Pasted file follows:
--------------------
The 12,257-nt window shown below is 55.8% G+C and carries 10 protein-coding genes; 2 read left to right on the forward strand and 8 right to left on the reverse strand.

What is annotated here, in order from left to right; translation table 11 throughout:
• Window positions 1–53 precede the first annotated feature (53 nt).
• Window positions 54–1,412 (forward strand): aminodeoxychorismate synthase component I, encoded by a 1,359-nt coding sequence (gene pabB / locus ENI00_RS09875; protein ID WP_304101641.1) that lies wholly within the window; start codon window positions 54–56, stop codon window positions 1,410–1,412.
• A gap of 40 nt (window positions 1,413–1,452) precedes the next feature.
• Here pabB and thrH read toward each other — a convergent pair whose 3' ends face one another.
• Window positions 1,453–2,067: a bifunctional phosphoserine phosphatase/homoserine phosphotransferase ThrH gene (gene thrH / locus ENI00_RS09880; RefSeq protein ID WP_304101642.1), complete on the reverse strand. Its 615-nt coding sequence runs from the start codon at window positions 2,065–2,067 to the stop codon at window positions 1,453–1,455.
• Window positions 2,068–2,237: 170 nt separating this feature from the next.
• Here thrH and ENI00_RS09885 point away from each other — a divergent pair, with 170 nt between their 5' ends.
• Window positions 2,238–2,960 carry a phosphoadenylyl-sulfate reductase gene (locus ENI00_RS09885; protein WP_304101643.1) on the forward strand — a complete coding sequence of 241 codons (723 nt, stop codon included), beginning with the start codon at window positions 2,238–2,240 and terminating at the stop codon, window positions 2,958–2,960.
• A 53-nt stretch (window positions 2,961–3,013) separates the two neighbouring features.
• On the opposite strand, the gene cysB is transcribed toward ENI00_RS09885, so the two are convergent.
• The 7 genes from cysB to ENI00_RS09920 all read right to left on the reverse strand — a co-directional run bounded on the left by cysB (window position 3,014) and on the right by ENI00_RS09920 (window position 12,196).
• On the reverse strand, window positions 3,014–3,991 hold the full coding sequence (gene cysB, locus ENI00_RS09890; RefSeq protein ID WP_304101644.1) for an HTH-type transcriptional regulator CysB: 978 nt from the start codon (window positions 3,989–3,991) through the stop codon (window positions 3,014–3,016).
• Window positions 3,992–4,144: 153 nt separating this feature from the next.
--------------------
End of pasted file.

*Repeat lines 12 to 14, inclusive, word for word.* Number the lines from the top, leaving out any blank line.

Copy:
• On the opposite strand, the gene cysB is transcribed toward ENI00_RS09885, so the two are convergent.
• The 7 genes from cysB to ENI00_RS09920 all read right to left on the reverse strand — a co-directional run bounded on the left by cysB (window position 3,014) and on the right by ENI00_RS09920 (window position 12,196).
• On the reverse strand, window positions 3,014–3,991 hold the full coding sequence (gene cysB, locus ENI00_RS09890; RefSeq protein ID WP_304101644.1) for an HTH-type transcriptional regulator CysB: 978 nt from the start codon (window positions 3,989–3,991) through the stop codon (window positions 3,014–3,016).